Hertz, the owner of a small whitewater rafting company called Earth River Expeditions, had paddled down wild and scenic rivers all over the world, but he'd never seen anything like this. He stopped the van, walked over to the railing, and stared down at the rushing water. “I knew in an instant that this was the most beautiful river I'd ever seen.” Hertz recalls. “No other river has ever affected me like that. Not the Colorado, not even the Bio Bio. It was like God had designed the perfect whitewater river and laid it at my feet.”
By Peter May
FUTALEUFU, Chile—So, my neighbor said, you really should come along. It's summer down there in February and this river is supposed to be beautiful.Chile? Yeah, right. That'll happen. Rafting? On a real river whose name I can't pronounce which has sharp rocks and big rapids? I don't think so. But, of course, it did happen. I'm here to report that I survived my first white-water rafting adventure—thanks to my swimming ability. I'm also here to report that if I can do it, just about anyone else can, and that I'd do it again. My neighbor had predicted this reaction. You'll come back a convert, he assured me. You'll be looking for the next big river now that you're a Class 5 guy.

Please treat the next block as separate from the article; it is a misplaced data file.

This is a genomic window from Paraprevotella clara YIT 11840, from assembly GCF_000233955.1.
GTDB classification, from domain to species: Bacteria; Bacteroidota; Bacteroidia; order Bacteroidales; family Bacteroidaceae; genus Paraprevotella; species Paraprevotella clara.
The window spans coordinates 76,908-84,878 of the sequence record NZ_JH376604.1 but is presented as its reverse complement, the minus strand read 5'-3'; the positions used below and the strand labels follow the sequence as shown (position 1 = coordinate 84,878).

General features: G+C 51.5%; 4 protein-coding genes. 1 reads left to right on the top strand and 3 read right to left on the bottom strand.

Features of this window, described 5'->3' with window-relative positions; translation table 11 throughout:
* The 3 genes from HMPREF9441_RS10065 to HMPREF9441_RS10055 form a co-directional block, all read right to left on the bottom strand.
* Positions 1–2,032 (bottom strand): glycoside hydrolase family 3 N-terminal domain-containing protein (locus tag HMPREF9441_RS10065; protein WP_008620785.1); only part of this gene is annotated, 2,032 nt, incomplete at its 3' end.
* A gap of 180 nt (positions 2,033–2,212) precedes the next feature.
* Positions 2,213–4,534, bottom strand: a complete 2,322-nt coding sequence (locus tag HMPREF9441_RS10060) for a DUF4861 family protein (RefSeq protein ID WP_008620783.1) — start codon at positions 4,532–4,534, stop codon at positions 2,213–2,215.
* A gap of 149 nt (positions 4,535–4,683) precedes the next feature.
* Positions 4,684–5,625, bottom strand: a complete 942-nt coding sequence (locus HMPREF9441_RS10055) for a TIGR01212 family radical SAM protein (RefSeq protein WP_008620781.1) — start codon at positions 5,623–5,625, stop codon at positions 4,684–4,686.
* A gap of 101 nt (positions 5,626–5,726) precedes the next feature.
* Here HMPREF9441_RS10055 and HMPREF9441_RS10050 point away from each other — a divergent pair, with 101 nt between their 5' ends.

by Robert F. Kennedy Jr.
The white-water outfitter Eric Hertz spent a lifetime searching for the perfect river. In 1990, he finally found it, in Patagonia. Intrepid kayakers who had ventured into southern Chile the previous year said that the Futaleufú River could not be rafted. But Hertz figured out how to safely navigate what today is the most intensive stretch of commercially rafted white-water rapids in the world. The company began buying the shoreline, including the river's most desirable campsites and hiking spots, and have turned the Fu into an outstanding adventure destination for rafters and kayakers.
By Barclay Satterfield
We all put a drop of water on the back of our necks, for luck. Beth, one of the river guides, shouted “Remen a delante!” (Spanish for “paddle forward”), and we launched our raft into the rapids of the wild and phosphorescent green waters of Chile's Futaleufu (also called the Fu).
I had traveled from Smyrna, Delaware, last spring to spend seven days with five classmates hiking, rock climbing, riding horses, and, of course, white-water rafting, all before the spectacular backdrop of the Andean rainforest. Accompanying us once we arrived were Suj ey and Katia, two girls from the nearby town of Futaleufu, Chile. It was one of the most incredible trips of my life. And certainly the most disturbing.